How Automatic Emergency Braking Systems Work and When They Won’t

The future we were promised may have included flying cars, and while the vehicles we have in 2020 don’t fly, they are incredibly smart and are designed with a focus on safety. Cars today are so advanced that many can apply the brakes automatically to prevent a collision. Called automatic emergency braking or forward collision avoidance, these safety systems are impressive and useful, but they’re not guaranteed to work 100 per cent of the time or be a replacement for actually paying attention to the road. These systems are meant specifically for emergencies and each system out there has limitations.

In alphabetical order, here are a few examples of how systems from different automakers can operate, detailing when they apply brakes and when they won’t.

Audi

Audi has several safety systems of varying technology and capabilities, so it’s important to know which one is in your car. The most basic of them is called “Pre Sense Front” or “Pre Sense City.” These systems react differently depending on what type of objects it detects. Cars and trucks are detected at speeds up to 250 km/h, while pedestrians and cyclists are detected up to 65 km/h or 85 km/h depending on the model of car.

When a potential collision is sensed, the system uses visual, audible, and haptic warnings to alert the driver. If the driver reacts to the warnings, the system will provide braking assistance to reduce vehicle speed, but if no driver action is taken, the system will initiate a full brake to avoid the collision if possible. Some Audi vehicles will also take a few extra steps to protect occupants in an unavoidable collision, including activating the hazard lights, pre-tensioning the seat belts, and closing the windows and sunroof.

The Insurance Institute for Highway Safety (IIHS) tested the Audi e-Tron, one of the automaker’s newest vehicles, and had some good results. In a crash test where the car’s speed was 19 km/h, the vehicle slowed down by 17 km/h. In the test at 40 km/h, the vehicle avoided the collision entirely.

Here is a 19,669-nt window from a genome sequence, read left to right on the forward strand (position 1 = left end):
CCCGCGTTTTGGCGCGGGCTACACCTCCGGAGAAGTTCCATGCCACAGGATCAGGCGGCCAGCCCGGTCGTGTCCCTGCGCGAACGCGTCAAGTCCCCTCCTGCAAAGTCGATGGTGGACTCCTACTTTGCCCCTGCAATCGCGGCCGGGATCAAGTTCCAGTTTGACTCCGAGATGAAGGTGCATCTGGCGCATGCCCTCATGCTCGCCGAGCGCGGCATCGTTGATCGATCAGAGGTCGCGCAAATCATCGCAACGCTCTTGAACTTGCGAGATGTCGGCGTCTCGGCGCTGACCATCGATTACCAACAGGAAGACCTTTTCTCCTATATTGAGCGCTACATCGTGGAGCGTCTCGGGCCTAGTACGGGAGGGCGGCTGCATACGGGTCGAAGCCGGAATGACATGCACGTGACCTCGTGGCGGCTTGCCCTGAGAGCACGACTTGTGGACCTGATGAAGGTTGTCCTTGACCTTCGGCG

Fiat Chrysler Automobiles: Chrysler/Dodge/Jeep/Ram/Fiat

There are a few driver assistance systems in use at Fiat Chrysler Automobiles (FCA), so depending on the vehicle or brand, you may get a different experience.

One of the more common systems is called “Forward Collision Warning Plus.” This system uses radar and cameras to detect a possible collision. When it does detect a potential crash, it will notify the driver with a visual and audio alert, urging them to take action. To help with the braking performance, it preloads the brakes for better response. If the driver doesn’t react, then the system will momentarily apply the brakes to further alert the driver. If the driver still doesn’t respond, the system will then apply the brakes to slow the vehicle before impact.

A newer upgraded system is also offered called Full-Speed Forward Collision Warning Plus. It operates almost identically to the Forward Collision Warning-Plus system except it can bring the car to a complete stop instead of just slowing the vehicle down. The IIHS has tested several vehicles using this system with plenty of success. In vehicles like the Jeep Grand Cherokee, Ram 1500, Jeep Compass, and Chrysler Pacifica, the system has stopped the vehicle in time to prevent a crash at speeds up to 40 km/h.

Drivers can override the automatic braking system if they intentionally and forcefully use the throttle. This is designed to help drivers feel like they’re always in control of their car. However, FCA’s automatic braking systems also feature a brake-throttle override, which will help those who get panicked in emergencies and press both pedals. In this situation, the vehicle will allow the brakes to override the throttle.

General Motors: Buick/Cadillac/Chevrolet/GMC

General Motors’ automatic emergency braking system is offered in vehicles across its four main brands. Depending on the vehicle, it can have a combination of long-, medium-, and short-range radar and a forward-facing camera.

One common system called the “Low-Speed Forward Automatic Braking System” works when the vehicle is in motion between 8–60 km/h. On some vehicles, it may operate up to 80 km/h. The system uses a forward-looking camera to see the vehicle ahead of the driver. When a vehicle is detected ahead, the system will display a green icon on the gauge cluster or head-up display (HUD).

If the system detects that there is a possible collision with the vehicle ahead, it sends an alert, either with red pulsing lights on the dashboard or by vibrating the seat to get a driver’s attention.

If the driver doesn’t respond promptly or if the situation happens suddenly, the system will enhance the driver’s braking or automatically apply the brakes. On some vehicles, the brake pedal moves when automatic braking occurs. Drivers can override automatic braking at any time by pressing the accelerator or applying the brakes.